Look angry and a horse is likely to give you a sideways glance: using its left or sinister side. Its heart rate will increase, too. And both are indications that a horse can recognise a human emotion.

Psychologists at Sussex University, who last year compiled a dictionary of the facial expressions that might indicate emotions in a horse, report that they have just turned the experiment on its head: they have explored the equine capacity to read a human face.

And man’s favourite neigh-sayer can not only tell whether a human might be in a bad mood, it can do so from a photograph.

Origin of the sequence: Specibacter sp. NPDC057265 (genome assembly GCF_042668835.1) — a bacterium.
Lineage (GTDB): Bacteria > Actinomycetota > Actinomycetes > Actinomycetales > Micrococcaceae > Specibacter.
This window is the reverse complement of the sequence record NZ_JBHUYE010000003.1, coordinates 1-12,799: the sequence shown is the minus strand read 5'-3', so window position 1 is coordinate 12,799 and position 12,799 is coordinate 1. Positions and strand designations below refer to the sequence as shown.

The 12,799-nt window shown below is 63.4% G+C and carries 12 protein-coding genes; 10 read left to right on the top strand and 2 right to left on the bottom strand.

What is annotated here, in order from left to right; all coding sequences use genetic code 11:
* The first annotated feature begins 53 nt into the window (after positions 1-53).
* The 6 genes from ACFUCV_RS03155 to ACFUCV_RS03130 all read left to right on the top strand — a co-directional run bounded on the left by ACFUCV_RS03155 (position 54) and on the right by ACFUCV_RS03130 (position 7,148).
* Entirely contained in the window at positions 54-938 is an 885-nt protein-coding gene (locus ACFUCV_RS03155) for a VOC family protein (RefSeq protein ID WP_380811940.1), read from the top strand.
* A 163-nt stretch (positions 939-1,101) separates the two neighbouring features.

The scientists report in the journal Biology Letters that they made high quality, large size colour prints of the same male human smiling and baring his teeth, and frowning and baring his teeth: expressions of positive and negative emotions from a stranger. Volunteers – who did not themselves know what the photograph revealed – showed them to 28 horses from five riding or livery stables in Sussex and Surrey. And the horses could tell the difference.

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